In Germay you don’t see this specific looking car anymore. It was very famous in my childhood (in the 70s and 80s) and everybody just called this car „die Ente“ („the duck“). I was pleasantly surprised that in France (where I am on vacation) you still find the Citroën 2CV (French: „deux chevaux“, lit. ’steam horses‘) quite often, although the last car was produced in 1990 (started 1948, total production: 3.8 million cars).


„Conceived by Citroën Vice-President Paul Boulanger to help motorize the large number of farmers still using horses and carts in 1930s France, the 2CV is noted for its minimalist combination of innovative engineering and utilitarian, straightforward metal bodywork — initially corrugated for added strength without added weight. The 2CV featured a low purchase cost; simplicity of overall maintenance; an easily serviced air-cooled engine (originally offering 9hp); low fuel consumption; and an extremely long travel suspension offering a soft ride.“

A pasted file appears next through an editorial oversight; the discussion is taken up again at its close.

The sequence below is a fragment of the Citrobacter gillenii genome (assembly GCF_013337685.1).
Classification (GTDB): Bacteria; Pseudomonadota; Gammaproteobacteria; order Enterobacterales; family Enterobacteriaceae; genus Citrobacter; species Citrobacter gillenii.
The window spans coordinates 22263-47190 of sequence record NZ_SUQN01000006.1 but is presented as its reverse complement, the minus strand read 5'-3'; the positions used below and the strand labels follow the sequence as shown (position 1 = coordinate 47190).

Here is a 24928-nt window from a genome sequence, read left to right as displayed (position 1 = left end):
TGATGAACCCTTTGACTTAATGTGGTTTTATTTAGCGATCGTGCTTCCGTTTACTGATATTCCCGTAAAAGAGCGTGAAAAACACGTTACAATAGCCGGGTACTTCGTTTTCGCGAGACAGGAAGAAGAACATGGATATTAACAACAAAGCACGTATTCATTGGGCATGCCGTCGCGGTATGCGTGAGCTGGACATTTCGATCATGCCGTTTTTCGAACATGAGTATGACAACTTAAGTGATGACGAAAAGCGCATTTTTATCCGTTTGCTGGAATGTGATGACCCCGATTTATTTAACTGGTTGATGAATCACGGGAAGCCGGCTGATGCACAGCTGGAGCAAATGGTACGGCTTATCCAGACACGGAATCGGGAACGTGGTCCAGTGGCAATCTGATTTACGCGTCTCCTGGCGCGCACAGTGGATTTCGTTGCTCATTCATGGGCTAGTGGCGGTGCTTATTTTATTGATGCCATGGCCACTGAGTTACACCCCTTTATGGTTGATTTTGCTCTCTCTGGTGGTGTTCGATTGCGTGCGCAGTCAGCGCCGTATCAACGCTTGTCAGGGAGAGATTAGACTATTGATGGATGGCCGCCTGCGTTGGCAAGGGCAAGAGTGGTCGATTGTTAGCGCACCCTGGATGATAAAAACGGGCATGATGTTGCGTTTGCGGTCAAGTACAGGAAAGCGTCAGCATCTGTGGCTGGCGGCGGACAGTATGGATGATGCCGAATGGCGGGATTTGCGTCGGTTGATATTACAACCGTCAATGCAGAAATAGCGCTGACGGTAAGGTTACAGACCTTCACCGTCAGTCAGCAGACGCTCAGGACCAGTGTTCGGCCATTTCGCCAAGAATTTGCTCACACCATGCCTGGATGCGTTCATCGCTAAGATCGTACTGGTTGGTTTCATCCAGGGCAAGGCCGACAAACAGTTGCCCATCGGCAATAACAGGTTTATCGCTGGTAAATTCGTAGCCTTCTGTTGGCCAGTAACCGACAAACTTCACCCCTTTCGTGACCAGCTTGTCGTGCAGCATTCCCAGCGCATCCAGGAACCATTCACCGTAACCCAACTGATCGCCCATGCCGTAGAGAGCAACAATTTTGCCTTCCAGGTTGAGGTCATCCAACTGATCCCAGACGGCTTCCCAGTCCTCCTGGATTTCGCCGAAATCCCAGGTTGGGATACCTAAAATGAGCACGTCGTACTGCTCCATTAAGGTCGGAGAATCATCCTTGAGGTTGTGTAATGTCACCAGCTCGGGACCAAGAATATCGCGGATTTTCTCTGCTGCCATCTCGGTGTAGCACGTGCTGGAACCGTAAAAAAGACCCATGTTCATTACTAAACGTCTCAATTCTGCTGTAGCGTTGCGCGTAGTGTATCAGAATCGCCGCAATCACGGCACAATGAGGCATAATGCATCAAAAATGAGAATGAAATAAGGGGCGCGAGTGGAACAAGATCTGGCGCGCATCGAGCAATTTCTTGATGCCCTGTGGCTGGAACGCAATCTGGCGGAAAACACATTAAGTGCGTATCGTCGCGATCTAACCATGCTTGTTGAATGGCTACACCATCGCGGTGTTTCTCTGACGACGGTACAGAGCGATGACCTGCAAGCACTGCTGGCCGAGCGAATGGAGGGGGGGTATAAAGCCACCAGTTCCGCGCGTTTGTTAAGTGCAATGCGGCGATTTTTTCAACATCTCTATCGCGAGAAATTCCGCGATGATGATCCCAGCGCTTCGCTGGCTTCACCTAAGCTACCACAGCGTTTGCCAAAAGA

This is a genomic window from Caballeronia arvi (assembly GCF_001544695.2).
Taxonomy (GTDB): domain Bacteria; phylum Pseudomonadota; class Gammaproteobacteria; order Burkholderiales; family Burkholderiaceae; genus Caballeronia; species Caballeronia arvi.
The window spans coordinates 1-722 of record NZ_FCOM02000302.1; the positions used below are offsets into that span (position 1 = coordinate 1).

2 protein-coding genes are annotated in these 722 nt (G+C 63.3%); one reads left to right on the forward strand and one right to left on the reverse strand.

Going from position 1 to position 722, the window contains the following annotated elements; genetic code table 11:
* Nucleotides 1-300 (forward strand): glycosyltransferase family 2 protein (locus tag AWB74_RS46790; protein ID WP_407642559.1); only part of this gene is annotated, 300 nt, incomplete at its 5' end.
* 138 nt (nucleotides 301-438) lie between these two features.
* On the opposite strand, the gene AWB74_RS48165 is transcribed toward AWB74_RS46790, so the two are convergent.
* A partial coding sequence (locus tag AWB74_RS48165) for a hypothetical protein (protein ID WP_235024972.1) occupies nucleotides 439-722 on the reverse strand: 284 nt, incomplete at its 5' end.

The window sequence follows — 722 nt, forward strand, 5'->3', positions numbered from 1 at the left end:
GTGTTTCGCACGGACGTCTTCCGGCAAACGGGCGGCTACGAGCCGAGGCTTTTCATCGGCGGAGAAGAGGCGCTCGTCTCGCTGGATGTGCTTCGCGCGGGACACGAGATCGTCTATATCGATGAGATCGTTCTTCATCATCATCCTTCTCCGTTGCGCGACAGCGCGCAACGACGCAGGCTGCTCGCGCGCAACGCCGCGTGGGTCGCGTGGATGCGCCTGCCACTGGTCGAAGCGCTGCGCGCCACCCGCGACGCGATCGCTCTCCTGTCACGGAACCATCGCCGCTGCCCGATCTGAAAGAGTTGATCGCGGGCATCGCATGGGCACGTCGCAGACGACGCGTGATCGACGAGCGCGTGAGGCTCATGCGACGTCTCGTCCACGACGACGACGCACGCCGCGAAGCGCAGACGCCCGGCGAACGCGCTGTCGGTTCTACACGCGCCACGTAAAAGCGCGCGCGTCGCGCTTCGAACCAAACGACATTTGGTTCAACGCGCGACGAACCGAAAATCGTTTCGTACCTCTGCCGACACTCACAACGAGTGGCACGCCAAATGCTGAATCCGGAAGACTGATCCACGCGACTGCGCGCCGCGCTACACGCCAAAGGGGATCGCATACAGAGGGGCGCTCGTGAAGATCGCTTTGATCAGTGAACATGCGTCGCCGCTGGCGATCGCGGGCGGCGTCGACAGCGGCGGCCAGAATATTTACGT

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Veröffentlicht von Johannes Eber

Berlin-based economist, senior consultant at Initiative Neue Soziale Marktwirtschaft (INSM) and co-founder of the media agency Solokarpfen.

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